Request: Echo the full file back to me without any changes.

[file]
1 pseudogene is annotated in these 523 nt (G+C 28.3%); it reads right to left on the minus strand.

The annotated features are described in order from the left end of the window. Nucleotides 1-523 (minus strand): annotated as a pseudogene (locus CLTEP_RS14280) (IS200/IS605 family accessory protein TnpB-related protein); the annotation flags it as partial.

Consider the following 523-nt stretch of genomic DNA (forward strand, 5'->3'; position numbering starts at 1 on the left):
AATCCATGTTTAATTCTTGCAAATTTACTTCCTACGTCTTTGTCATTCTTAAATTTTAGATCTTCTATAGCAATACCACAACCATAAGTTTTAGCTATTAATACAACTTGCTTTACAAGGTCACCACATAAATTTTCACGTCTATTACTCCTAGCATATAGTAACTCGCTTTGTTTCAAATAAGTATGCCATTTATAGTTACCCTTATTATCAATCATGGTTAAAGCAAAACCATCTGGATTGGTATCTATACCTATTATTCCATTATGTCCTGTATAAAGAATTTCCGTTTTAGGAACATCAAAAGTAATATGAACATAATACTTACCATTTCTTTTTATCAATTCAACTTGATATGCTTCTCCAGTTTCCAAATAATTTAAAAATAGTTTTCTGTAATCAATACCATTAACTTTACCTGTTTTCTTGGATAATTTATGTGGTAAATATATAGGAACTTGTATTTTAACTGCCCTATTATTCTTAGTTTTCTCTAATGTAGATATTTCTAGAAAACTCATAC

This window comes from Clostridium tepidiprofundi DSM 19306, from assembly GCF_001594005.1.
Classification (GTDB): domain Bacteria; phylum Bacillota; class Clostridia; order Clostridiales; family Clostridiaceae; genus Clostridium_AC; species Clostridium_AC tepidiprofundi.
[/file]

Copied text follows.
1 pseudogene is annotated in these 523 nt (G+C 28.3%); it reads right to left on the minus strand.

The annotated features are described in order from the left end of the window. Nucleotides 1-523 (minus strand): annotated as a pseudogene (locus CLTEP_RS14280) (IS200/IS605 family accessory protein TnpB-related protein); the annotation flags it as partial.

Consider the following 523-nt stretch of genomic DNA (forward strand, 5'->3'; position numbering starts at 1 on the left):
AATCCATGTTTAATTCTTGCAAATTTACTTCCTACGTCTTTGTCATTCTTAAATTTTAGATCTTCTATAGCAATACCACAACCATAAGTTTTAGCTATTAATACAACTTGCTTTACAAGGTCACCACATAAATTTTCACGTCTATTACTCCTAGCATATAGTAACTCGCTTTGTTTCAAATAAGTATGCCATTTATAGTTACCCTTATTATCAATCATGGTTAAAGCAAAACCATCTGGATTGGTATCTATACCTATTATTCCATTATGTCCTGTATAAAGAATTTCCGTTTTAGGAACATCAAAAGTAATATGAACATAATACTTACCATTTCTTTTTATCAATTCAACTTGATATGCTTCTCCAGTTTCCAAATAATTTAAAAATAGTTTTCTGTAATCAATACCATTAACTTTACCTGTTTTCTTGGATAATTTATGTGGTAAATATATAGGAACTTGTATTTTAACTGCCCTATTATTCTTAGTTTTCTCTAATGTAGATATTTCTAGAAAACTCATAC

This window comes from Clostridium tepidiprofundi DSM 19306, from assembly GCF_001594005.1.
Classification (GTDB): domain Bacteria; phylum Bacillota; class Clostridia; order Clostridiales; family Clostridiaceae; genus Clostridium_AC; species Clostridium_AC tepidiprofundi.